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treaty n. pl. -ties. 1.a. A formal agreement between two or more states containing terms of trade, peace, alliance, or the like; a pact. b. A document embodying this. 2. Any contract or agreement. [Middle English tretee, from Old French traite, from Medieval Latin tractatus, from Latin, past participle of tractare, TREAT.
—From the American Heritage Dictionary of the English Language






CHINA: NEWS: Rep. Tom Tancredo's Taiwan Trouble

UPDATE April 12, 2005:

WASHINGTON, DC, February 16, 2005
— Article 6 of the USA Constitution states that any treaty made by the USA is the 'supreme law of the land.' Congressmen are sworn to uphold the constitution.

The Shanghai Communiqué and two other treaties between America and China declare unequivocally that Taiwan is part of China and that their separation shall be peacefully resolved by the Chinese people.

Yet Colorado's Rep. Tom Tancredo (Republican) and four other representatives introduced today a bill in the USA House of Representatives to recognize Taiwan and repudiate America's peace treaties with China.

This illegal act is deliberately designed to stir up confrontation with China just as the European Union is about to lift its outdated ban on arms sales to Beijing.

President Bush disapproves Europe's action but will do nothing. Tancredo and his cohorts want increased arms sales to Taiwan thus fueling tensions and helping to lay a path, cherished by neoconservative warmongers, for crisis in the Taiwan Straits.

Tancredo and his anti-China cohorts Rep. Ileana Ros-Lehtinen (R - Florida), Chairman of the International Relations Subcommittee, Rep. Mark Souder (R- Indiana), Rep. Edolphus Towns (D - New York), and Rep. John Shimkus (R - Illinois), have committed an impeachable offense.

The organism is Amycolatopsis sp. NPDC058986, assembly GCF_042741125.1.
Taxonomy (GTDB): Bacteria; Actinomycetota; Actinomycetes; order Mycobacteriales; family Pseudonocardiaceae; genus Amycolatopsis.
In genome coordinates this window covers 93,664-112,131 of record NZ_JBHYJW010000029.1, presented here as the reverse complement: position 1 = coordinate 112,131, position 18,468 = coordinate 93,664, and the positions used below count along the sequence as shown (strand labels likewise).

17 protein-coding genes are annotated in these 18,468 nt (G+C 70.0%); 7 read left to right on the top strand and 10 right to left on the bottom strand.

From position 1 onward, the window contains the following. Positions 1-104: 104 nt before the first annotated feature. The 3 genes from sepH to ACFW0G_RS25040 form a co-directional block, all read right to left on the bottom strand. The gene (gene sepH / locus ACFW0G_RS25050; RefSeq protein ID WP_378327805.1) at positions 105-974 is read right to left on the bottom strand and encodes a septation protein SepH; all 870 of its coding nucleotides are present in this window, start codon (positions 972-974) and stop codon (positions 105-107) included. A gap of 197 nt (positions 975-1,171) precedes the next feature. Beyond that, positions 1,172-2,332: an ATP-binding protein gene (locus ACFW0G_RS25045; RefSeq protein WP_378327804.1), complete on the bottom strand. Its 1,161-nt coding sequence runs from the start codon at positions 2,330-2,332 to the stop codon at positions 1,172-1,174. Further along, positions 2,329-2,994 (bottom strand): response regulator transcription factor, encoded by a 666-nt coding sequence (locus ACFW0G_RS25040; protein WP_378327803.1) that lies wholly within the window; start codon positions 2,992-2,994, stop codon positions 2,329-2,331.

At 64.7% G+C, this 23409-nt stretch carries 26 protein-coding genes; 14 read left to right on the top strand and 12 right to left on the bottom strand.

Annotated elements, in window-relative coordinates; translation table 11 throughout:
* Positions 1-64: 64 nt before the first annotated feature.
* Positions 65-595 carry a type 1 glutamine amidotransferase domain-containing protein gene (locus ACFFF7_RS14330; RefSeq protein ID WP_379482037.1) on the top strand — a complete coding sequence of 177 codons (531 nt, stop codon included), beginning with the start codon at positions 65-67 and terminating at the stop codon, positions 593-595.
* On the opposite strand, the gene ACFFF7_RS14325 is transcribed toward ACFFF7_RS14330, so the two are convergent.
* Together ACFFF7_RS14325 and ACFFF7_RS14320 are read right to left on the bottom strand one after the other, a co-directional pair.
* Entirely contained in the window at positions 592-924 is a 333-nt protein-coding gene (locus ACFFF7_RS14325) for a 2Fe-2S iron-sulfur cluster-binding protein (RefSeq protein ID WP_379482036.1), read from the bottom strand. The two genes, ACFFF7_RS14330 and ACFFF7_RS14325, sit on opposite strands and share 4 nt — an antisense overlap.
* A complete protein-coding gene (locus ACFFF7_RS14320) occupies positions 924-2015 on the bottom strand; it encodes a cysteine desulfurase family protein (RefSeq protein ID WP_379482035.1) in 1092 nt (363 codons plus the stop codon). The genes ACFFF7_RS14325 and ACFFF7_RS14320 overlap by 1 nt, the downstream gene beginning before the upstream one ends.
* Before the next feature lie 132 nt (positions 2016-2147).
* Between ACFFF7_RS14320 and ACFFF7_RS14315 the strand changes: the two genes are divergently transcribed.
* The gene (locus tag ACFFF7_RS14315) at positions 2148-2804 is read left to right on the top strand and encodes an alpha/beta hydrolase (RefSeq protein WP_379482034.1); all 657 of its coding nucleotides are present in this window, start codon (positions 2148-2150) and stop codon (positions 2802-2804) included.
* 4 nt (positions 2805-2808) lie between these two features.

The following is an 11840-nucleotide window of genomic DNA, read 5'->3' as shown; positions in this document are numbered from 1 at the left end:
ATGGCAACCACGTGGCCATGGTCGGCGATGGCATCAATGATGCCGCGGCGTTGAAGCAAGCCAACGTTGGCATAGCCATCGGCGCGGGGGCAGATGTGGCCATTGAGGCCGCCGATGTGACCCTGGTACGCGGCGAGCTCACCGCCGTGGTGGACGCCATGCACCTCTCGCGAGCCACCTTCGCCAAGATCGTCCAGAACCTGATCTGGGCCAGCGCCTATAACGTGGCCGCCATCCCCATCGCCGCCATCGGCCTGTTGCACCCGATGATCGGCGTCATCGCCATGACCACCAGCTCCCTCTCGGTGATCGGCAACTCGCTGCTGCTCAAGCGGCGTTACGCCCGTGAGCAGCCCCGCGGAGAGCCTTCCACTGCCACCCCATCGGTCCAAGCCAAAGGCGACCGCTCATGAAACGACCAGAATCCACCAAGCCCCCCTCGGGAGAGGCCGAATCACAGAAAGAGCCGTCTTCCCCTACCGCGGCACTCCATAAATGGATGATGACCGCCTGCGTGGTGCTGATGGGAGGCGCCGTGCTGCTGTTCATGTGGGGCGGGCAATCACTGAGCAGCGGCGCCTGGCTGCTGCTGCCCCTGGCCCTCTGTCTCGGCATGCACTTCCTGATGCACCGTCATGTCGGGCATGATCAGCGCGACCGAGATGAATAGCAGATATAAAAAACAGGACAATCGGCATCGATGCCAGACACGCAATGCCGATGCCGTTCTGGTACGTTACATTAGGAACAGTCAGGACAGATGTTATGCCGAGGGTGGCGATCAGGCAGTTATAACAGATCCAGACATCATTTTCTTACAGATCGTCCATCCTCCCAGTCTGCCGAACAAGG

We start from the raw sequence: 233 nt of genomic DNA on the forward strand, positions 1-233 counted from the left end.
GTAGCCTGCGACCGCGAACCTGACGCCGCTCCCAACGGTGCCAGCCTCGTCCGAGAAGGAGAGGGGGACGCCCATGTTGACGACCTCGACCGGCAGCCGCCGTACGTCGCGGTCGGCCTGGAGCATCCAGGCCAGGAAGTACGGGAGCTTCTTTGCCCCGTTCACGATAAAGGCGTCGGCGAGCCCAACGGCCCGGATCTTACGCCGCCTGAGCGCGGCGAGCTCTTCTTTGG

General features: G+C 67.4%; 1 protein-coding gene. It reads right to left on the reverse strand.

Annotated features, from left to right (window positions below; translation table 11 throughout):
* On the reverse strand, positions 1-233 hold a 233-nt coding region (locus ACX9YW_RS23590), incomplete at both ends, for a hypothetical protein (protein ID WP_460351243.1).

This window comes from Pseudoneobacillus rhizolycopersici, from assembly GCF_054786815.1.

Americans can protest their actions by contacting their representatives in Congress and asking them to refer the matter to the House Judiciary Committee.

©Sinomania!, 2005

We Get Mail
Below is the result of your feedback form. It was submitted by ( on Monday, April 11, 2005 at 16:54:43
[ed. note: Mac Zimmerman is Legislative Director for Rep. Tom Tancredo]
ToEditor: Letter Feedback: Feedback Subject: taiwan trouble: email_content:

Interesting piece on your website about Tancredo and Taiwan. You erroneously insinuated however that the Shanghai Communiqué is somehow a treaty. It is not a treaty, and in fact was never in any way approved by either chamber of Congress. The communiqué, like the decision to sever ties with the ROC (Taiwan) and abrogate the very real treaty between the ROC and US, was a unilateral decision by one presidential administration that in no way binds any future administration. I'm sure you know this, and have no qualms about the basis for your story being patently untrue. Of course I don't expect you to be truthful in your "reporting" -- anymore than I expect truth out of Xinhua or any other communist propoganda organ.

Sinomania! Response:

Dear Mac Zimmerman:

Thank you for your comments.